Football has lost me, and not just because of the current bullying imbroglio involving two gigantic linemen I actually think that's an interesting phenomenon that may mark a turning point for the league as a place of employment. The game has lost me because I no longer believe it's worth several weekend hours to watch it.
It wasn't always that way. Growing up back east, the Browns of Jim Brown and Paul Warfield were my idols, at least until the local Buffalo Bills with star receiver Elbert Golden Wheels Dubenion won my heart. My Dad's stock went through the roof when he scored us tickets to see Jackie Kemp and our boys dispatch the Hated Patriots in a frigid play-off (except they didn't). I broke a leg in three places playing the game in high school, and I'd have played the next season if I had healed adequately.
Later, I was in the student section when undermanned Michigan beat the Team of the Century from some school down south, forty-four years ago. I loved the grace of Lance Alworth and the true grit of Walter Payton. I even recall an epic playoff tilt between those Dolphins and the Chargers, in their gorgeous powder blue jerseys, sometime back in the 1980s. Yeah, I like unis as do Many other fans of all stripes.
My fanship started to wane in the 1990s. The game seems increasingly ponderous five or ten seconds of frantic action, followed each time by minutes of lull (and that doesn't even count the TV time-outs). It's just a war over real estate -- there's no flow, a la basketball, hockey or even soccer, and little in the way of intellectual stimulation between plays. Your mileage may vary, but in baseball, with every pitch I can ruminate on the next one (slider/curve/ change-up/heat , down/up, in/out), placement of the defense, steal/hit-run/stay, who's up in the bullpen, and are the Hated Angels losing? I've heard baseball called an onion enjoyable at any layer and you'll never reach the center. Football is a potato.
I also don't trust the game any more. When I was in college, I thought that All-American lineman Dan Dierdorf was the biggest man I'd ever seen. He filled a doorway and went on to be a perennial all-pro tackle. He weighed about 275 barely big enough for a back-up tight end in today's game of routine 350-pounders.
I have no independent evidence (as a former fan, I don't need any), but neither the species nor the training tables have evolved to account for the difference chemistry, however, has. I suspect that foreign substances account for both the size and nasty, taunting edge on today's players. In the NFL, a catch over the middle may earn you a racist spit in the face; in baseball, a player hits a single and chats-up the first baseman certainly nothing more inflammatory than the needling classic "how's your wife and my kids?"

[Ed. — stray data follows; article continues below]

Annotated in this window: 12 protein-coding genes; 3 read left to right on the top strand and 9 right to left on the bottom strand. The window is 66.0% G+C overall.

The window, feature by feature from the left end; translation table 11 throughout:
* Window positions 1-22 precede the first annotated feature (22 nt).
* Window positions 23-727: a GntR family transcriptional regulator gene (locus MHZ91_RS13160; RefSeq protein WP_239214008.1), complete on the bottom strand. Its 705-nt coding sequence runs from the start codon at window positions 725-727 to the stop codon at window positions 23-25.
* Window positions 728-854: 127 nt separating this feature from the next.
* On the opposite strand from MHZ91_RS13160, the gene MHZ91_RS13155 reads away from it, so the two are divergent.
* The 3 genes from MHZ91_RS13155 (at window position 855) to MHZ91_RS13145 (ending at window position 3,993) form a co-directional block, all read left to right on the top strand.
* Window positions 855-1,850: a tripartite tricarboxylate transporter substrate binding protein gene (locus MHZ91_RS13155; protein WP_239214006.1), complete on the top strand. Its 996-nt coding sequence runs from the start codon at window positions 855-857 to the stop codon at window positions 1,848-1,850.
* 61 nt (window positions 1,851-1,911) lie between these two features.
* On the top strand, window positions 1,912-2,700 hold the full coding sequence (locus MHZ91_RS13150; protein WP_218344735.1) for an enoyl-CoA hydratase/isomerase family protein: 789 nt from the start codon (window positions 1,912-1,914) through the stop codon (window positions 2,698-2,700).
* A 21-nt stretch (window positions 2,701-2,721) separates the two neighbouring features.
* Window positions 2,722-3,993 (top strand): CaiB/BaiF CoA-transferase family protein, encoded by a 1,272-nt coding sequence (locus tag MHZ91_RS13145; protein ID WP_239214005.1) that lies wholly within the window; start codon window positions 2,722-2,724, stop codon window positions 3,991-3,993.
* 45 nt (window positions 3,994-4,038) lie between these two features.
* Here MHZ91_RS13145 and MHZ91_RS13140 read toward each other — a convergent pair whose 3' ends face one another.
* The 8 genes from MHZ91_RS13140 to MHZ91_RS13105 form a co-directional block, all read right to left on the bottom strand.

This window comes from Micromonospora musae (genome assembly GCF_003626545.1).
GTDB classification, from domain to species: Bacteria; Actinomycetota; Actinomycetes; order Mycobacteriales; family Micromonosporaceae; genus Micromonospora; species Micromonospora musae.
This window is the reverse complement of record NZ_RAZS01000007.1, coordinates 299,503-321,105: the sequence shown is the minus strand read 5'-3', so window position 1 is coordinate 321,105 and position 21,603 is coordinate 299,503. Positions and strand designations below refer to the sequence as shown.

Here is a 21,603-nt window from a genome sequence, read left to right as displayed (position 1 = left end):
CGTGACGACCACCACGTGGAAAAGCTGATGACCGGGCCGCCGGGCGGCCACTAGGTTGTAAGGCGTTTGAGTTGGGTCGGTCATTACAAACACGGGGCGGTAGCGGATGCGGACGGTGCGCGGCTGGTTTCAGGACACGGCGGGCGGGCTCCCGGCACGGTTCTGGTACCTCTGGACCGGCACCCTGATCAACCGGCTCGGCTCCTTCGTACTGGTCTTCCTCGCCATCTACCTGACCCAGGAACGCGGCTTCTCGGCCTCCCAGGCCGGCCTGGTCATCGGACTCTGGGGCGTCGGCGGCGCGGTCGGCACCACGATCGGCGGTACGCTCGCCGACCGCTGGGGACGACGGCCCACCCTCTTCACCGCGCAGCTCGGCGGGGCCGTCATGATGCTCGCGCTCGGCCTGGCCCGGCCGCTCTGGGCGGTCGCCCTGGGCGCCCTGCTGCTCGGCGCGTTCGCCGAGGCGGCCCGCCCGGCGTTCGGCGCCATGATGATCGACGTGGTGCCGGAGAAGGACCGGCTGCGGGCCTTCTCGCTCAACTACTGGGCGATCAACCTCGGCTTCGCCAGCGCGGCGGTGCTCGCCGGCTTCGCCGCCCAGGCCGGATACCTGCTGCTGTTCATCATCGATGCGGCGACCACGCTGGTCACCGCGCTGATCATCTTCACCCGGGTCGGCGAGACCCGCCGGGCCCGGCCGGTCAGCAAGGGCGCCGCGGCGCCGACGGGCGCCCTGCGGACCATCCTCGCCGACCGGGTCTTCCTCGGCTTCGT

Finally, I've concluded that it's not worth patronizing a game that costs even its best competitors their futures. Granted, this is not dog fighting, where the combatants have no chance to consent or decline to participate (what brought that comparison to mind?). But not-a-game goes by without a cart-off injury, and the debilitations of brain injuries born of chronic whackings are tragic to behold, years later. Have you seen recent footage of Earl Campbell? The Tyler Rose can barely rise from his wheelchair; his speech is often unintelligible. There is a gladiatorial aspect to these contests that obscures the competition: "Am I not entertained?" No, I'm not.
So, the current bluster-ruckus over "locker room culture" may be confirming, but it does not lie at the heart of my disinterest. For the record, workplace discrimination in the form of harassment has been illegal since 1964. While the sex-based variant has gotten most of the ink, if harassment is based on some protected characteristic (race, color, sex, religion, national origin), is unwelcome, and sufficiently "severe and pervasive" to alter its object's terms and conditions of employment, then it's illegal. If there's evidence that management ordered or even condoned those actions, then the employer is liable for maintaining or allowing a hostile work environment. Expensively so.
Boys-are-boys, and rough traditional workplace 'culture' are not defenses the law stands for the proposition that bullying behaviors that target certain status factors, and that make a person's job differentially, importantly more difficult to do, need not be tolerated. It's true in shipyards, steel mills, truck terminals and law firms all of which have had to conform their 'cultures' to the law. That's not 'wussification,' as has been charged by at least one troglodyte on sports talk radio think of it as leveling the playing field.
The NFL is no different. The investigation proceeds, but for the reasons above, I am mostly indifferent to the outcome. Along with the Eagles (LA variety), I'm already gone. How about you?